Cephalopods have long captured the human imagination, whether it be in bemused curiosity or morbid fear. A reaction of fear is certainly an understandable one, as squid and octopus have been stigmatized over centuries as fearsome creatures of the deep, man-eaters capable of disappearing entire ships in the still of the night. Although they are predatory creatures, the typical diet of a cephalopod consists of crustaceans, shelled mollusks, and gastropods, prey that can be pierced with their sharp beak and torn to pieces — not the dense and awkward bone structures of humans. Indeed, cephalopods have much more reason to fear man than the other way around!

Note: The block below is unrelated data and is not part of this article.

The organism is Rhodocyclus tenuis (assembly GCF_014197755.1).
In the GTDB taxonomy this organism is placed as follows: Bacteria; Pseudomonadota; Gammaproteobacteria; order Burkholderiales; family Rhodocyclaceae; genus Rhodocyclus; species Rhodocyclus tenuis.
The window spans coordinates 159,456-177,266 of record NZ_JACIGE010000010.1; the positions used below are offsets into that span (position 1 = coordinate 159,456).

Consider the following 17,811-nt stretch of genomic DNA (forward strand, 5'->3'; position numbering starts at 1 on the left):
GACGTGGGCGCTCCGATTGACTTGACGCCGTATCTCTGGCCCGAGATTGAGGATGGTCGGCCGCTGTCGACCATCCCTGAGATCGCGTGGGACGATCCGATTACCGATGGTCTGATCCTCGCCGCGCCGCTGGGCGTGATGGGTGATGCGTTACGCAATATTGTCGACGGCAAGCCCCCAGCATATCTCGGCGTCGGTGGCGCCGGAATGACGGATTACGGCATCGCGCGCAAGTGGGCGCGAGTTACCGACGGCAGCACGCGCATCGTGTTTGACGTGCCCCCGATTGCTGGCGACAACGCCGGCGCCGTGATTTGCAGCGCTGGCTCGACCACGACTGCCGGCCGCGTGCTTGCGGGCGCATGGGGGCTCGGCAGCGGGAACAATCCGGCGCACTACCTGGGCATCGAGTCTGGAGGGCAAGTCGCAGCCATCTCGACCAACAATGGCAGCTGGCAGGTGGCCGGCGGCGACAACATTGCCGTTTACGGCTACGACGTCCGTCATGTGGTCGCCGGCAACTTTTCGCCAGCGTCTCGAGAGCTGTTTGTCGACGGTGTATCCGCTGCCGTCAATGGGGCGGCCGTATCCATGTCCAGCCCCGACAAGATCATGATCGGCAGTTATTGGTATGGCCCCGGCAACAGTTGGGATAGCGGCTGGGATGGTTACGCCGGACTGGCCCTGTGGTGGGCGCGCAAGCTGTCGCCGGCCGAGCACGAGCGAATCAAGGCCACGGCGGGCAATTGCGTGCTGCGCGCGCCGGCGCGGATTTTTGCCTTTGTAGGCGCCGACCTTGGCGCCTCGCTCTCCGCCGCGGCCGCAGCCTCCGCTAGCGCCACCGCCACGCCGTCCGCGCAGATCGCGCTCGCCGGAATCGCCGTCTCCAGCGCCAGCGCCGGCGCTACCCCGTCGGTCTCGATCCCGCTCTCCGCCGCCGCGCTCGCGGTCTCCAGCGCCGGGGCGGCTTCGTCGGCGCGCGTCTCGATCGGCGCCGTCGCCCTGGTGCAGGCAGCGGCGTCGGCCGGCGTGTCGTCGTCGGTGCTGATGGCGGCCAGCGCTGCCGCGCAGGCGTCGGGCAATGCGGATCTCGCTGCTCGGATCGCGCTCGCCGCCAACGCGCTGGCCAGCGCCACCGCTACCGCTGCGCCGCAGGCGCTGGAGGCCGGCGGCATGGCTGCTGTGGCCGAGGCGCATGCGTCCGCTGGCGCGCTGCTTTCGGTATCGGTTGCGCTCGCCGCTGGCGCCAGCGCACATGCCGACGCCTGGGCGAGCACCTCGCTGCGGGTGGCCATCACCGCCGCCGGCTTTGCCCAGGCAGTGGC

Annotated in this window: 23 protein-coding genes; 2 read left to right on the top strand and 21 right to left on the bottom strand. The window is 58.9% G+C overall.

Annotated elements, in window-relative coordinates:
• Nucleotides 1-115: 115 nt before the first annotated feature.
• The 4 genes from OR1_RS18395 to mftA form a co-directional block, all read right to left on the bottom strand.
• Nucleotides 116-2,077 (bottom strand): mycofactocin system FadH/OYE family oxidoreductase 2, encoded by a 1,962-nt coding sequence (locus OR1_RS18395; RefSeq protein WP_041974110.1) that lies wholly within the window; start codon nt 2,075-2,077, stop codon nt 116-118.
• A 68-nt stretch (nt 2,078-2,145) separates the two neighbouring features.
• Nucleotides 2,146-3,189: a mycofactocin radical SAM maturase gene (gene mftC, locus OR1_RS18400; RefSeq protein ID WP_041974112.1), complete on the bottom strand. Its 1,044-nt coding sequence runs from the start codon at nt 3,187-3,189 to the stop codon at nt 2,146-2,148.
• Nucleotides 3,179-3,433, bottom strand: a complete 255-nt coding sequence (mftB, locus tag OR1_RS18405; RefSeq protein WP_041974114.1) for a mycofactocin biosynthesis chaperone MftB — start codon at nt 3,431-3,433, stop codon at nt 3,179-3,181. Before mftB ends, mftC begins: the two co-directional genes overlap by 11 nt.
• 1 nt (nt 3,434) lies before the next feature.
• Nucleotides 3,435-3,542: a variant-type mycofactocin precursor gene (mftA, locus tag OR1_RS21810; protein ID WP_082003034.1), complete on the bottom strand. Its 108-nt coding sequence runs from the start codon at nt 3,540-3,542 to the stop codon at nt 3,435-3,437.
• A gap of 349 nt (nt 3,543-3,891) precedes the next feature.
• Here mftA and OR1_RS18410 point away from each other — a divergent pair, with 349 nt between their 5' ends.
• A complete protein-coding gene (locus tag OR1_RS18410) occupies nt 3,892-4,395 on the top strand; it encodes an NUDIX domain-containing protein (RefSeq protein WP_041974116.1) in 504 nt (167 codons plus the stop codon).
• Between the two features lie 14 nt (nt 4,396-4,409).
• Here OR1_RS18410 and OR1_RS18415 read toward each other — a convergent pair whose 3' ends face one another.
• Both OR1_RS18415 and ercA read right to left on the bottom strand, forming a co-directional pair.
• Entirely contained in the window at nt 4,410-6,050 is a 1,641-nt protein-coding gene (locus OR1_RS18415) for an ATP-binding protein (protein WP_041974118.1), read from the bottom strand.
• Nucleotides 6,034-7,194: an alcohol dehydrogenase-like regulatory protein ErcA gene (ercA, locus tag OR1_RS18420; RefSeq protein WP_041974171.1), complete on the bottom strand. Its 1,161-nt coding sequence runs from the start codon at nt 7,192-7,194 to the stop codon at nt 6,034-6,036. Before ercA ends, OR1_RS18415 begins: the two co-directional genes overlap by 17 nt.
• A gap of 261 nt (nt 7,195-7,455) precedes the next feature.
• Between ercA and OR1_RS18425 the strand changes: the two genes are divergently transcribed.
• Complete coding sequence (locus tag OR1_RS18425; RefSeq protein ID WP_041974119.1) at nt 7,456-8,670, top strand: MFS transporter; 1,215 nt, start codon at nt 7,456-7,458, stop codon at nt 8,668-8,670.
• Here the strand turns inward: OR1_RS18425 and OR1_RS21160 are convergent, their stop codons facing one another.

But one cephalopod that most certainly elicits “ooh”s and “aww”s rather than terrified panic is the Grimpoteuthis, or more adorably, the Dumbo octopus. So named for a pair of fins that protrude from either side of its “head”, the Dumbo octopus is a bathypelagic creature, residing in depths of 1,000 to 4,000 meters, with reports of sightings as deep as 7,000 meters. This region of the sea receives no natural light, resulting in clever adaptations on the part of the creatures who live there in order to survive. Although the Grimpoteuthis is capable of propulsion, which is facilitated through the use of its funnel, arms, and ear-like fins, it spends much of its time hovering over the seabed, searching for worms, amphipods, and crustaceans to swallow whole. Instead of the usual crushing and tearing methods that other cephalopods employ, this method of predation allows this unusual cephalopod to conserve energy, a resource of great importance in these Cimmerian reaches of the ocean.
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